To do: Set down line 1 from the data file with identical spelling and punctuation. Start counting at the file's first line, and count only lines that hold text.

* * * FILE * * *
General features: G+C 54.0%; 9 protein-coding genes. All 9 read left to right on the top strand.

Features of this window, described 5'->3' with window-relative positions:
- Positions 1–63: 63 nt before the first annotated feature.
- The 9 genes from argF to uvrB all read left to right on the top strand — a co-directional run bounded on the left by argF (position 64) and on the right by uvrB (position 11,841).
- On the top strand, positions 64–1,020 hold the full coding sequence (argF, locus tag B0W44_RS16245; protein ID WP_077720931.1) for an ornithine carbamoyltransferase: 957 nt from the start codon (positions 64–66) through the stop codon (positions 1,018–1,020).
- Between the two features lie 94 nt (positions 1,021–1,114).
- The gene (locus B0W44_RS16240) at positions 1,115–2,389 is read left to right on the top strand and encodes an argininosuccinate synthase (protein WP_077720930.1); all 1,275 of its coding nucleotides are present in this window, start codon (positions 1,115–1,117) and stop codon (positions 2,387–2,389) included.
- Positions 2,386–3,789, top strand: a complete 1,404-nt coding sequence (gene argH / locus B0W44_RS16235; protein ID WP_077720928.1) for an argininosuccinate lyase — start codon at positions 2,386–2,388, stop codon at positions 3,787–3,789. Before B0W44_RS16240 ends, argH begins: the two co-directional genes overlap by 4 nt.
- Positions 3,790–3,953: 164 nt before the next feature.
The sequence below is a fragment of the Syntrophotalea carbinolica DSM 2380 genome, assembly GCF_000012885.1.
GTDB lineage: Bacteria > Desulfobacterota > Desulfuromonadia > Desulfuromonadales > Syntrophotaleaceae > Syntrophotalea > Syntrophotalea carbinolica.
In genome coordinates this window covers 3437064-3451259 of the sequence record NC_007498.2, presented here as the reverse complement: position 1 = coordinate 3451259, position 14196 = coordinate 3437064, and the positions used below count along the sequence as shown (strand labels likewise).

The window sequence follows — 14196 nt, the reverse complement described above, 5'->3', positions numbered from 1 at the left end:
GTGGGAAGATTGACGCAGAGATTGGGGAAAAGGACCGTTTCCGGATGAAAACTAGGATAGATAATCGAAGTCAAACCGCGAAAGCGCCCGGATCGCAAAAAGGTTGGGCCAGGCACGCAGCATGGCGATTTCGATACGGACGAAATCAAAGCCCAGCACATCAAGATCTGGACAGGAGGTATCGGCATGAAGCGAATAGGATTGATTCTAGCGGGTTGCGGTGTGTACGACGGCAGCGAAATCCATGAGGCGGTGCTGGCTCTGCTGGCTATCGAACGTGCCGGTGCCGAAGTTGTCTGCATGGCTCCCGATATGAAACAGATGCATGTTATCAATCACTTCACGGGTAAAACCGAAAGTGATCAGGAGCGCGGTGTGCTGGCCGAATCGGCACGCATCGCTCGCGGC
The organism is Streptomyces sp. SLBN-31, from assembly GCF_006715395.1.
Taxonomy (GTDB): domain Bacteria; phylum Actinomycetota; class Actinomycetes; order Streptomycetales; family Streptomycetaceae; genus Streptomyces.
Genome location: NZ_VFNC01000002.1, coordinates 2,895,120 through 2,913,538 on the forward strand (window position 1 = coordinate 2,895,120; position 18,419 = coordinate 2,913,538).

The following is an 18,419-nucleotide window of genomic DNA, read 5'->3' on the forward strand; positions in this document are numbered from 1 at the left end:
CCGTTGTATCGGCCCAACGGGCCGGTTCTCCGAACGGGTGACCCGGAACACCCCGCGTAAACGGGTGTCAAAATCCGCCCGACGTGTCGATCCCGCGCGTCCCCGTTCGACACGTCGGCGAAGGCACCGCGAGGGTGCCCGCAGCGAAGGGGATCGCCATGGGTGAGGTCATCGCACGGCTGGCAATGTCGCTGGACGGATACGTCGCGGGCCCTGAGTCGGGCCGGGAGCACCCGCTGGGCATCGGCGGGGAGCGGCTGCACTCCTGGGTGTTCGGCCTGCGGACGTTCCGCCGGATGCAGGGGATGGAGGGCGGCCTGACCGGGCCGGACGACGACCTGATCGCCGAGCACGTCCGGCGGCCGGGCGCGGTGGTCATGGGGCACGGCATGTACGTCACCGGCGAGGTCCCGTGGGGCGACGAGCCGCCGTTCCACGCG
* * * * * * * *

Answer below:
General features: G+C 54.0%; 9 protein-coding genes. All 9 read left to right on the top strand.